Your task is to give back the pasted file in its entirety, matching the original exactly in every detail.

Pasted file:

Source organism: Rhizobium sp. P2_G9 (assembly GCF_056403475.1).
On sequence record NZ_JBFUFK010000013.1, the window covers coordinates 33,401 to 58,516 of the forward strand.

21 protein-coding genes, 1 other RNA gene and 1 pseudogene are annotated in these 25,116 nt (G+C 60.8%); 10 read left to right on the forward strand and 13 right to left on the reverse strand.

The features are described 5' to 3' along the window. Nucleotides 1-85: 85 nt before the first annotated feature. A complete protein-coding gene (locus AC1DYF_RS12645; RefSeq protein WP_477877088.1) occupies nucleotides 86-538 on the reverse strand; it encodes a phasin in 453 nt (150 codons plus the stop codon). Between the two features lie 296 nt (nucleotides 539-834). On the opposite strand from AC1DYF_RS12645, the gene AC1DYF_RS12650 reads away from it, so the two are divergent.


Source organism: Rhizobium sp. P2_G9 (assembly GCF_056403475.1).
On sequence record NZ_JBFUFK010000013.1, the window covers coordinates 33,401 to 58,516 of the forward strand.

21 protein-coding genes, 1 other RNA gene and 1 pseudogene are annotated in these 25,116 nt (G+C 60.8%); 10 read left to right on the forward strand and 13 right to left on the reverse strand.

The features are described 5' to 3' along the window. Nucleotides 1-85: 85 nt before the first annotated feature. A complete protein-coding gene (locus AC1DYF_RS12645; RefSeq protein WP_477877088.1) occupies nucleotides 86-538 on the reverse strand; it encodes a phasin in 453 nt (150 codons plus the stop codon). Between the two features lie 296 nt (nucleotides 539-834). On the opposite strand from AC1DYF_RS12645, the gene AC1DYF_RS12650 reads away from it, so the two are divergent.